However, now that a Republican candidate has won the election, the same hypocritical and two-faced Republicans are demanding that the rest of the electorate show understanding and accept the results, without giving voice to the collective trauma, shock and despair that the mere thought of a President Donald Trump holds for so many people.

Protesters give voice to their anguish.

Protesters give voice to their anguish, some waving their gay pride flags as they walk somberly.

Trump becoming President will not address the many ills that plague our society: Issues such as economic, healthcare, housing and educational disparity, systemic racism, judicial prejudice and the expanding school-to-prison pipeline that puts young black children on a path to prison through excessive and prejudicial suspensions that ultimately result in them dropping out of school and taking to lives in the streets.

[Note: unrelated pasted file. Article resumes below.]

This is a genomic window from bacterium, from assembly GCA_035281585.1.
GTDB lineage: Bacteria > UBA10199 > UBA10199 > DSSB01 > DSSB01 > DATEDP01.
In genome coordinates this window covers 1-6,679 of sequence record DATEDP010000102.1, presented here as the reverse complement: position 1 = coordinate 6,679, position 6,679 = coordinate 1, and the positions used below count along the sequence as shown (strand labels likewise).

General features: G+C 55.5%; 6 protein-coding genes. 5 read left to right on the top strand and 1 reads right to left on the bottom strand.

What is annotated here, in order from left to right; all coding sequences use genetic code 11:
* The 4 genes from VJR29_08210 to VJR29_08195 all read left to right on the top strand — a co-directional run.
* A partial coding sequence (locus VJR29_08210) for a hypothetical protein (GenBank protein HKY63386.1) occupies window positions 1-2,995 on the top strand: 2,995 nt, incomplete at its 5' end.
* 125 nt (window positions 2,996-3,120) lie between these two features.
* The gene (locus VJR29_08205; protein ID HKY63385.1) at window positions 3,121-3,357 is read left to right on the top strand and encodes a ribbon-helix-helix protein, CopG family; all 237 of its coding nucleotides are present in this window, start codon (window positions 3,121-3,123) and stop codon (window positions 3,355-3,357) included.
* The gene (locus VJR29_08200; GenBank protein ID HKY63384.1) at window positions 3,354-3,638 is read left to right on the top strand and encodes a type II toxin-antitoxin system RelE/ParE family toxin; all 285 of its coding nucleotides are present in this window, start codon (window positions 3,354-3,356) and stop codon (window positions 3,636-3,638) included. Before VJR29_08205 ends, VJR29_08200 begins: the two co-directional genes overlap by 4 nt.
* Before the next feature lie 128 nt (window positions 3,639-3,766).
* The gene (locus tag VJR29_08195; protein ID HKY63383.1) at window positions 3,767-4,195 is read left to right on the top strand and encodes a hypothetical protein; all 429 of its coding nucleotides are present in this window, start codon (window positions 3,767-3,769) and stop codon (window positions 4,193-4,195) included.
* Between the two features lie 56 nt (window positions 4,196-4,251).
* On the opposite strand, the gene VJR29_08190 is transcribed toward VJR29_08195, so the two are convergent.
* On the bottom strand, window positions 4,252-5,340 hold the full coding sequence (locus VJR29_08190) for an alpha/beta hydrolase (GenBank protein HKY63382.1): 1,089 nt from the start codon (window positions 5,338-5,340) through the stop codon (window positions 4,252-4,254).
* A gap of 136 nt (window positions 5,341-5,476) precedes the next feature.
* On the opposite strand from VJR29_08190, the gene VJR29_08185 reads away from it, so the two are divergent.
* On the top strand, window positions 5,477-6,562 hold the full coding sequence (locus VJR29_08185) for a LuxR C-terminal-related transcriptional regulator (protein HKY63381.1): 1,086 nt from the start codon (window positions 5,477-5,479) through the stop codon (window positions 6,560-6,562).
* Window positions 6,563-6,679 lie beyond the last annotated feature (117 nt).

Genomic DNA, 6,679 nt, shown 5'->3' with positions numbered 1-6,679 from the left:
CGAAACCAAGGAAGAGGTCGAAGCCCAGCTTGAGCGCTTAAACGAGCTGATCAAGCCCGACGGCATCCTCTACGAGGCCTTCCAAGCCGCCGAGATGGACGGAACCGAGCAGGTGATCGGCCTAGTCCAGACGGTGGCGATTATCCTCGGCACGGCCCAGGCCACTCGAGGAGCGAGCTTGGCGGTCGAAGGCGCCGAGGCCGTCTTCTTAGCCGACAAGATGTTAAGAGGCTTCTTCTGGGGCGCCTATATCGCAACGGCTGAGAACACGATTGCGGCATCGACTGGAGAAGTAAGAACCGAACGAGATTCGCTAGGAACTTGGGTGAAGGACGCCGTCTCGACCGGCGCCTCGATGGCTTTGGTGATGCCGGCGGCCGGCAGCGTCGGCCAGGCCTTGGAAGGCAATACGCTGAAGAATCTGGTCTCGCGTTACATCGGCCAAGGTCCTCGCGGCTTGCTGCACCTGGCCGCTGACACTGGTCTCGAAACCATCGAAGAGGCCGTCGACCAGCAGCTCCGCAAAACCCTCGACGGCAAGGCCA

Trump’s disdain for the poor and disenfranchised is legendary and was on full display throughout the election cycle. Nevertheless, both white men and women as well as a large Latino segment, voted overwhelmingly for the real estate businessman, reality star and serial insult generator.

Protesters at Trump Tower.

Protesters at Trump Tower, express their feelings of hurt, disappoint and fear due to the election results.

But while his supporters are quick to suggest that everyone else accept Trump, the protesters are very united in chanting “Not my president” and “We reject the president-elect,” as tears stream down their faces and the heartbreak they feel renders them hopeless, scared and inconsolable.

In dismissing Trump, retiring Senate Minority Leader Harry Reid said Trump “fueled his campaign with bigotry and hate,” and described him as a “sexual predator who lost the popular vote.”